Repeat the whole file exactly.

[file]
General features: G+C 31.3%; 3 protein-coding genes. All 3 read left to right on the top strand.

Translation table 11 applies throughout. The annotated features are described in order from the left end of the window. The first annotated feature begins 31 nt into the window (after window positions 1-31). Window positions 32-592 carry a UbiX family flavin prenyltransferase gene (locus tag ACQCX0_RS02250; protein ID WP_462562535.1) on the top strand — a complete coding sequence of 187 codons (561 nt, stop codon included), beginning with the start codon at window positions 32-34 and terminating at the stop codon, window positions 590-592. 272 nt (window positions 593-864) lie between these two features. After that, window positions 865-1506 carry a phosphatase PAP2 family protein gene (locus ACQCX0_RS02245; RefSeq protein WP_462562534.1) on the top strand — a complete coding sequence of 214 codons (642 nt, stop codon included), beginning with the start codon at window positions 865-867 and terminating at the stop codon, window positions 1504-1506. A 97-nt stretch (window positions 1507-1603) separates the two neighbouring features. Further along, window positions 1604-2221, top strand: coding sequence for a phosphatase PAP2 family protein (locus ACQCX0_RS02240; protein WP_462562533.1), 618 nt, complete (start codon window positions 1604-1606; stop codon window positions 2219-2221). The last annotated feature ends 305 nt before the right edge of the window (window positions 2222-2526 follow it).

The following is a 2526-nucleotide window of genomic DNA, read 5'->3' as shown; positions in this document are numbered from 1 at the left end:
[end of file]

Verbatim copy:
General features: G+C 31.3%; 3 protein-coding genes. All 3 read left to right on the top strand.

Translation table 11 applies throughout. The annotated features are described in order from the left end of the window. The first annotated feature begins 31 nt into the window (after window positions 1-31). Window positions 32-592 carry a UbiX family flavin prenyltransferase gene (locus tag ACQCX0_RS02250; protein ID WP_462562535.1) on the top strand — a complete coding sequence of 187 codons (561 nt, stop codon included), beginning with the start codon at window positions 32-34 and terminating at the stop codon, window positions 590-592. 272 nt (window positions 593-864) lie between these two features. After that, window positions 865-1506 carry a phosphatase PAP2 family protein gene (locus ACQCX0_RS02245; RefSeq protein WP_462562534.1) on the top strand — a complete coding sequence of 214 codons (642 nt, stop codon included), beginning with the start codon at window positions 865-867 and terminating at the stop codon, window positions 1504-1506. A 97-nt stretch (window positions 1507-1603) separates the two neighbouring features. Further along, window positions 1604-2221, top strand: coding sequence for a phosphatase PAP2 family protein (locus ACQCX0_RS02240; protein WP_462562533.1), 618 nt, complete (start codon window positions 1604-1606; stop codon window positions 2219-2221). The last annotated feature ends 305 nt before the right edge of the window (window positions 2222-2526 follow it).

The following is a 2526-nucleotide window of genomic DNA, read 5'->3' as shown; positions in this document are numbered from 1 at the left end: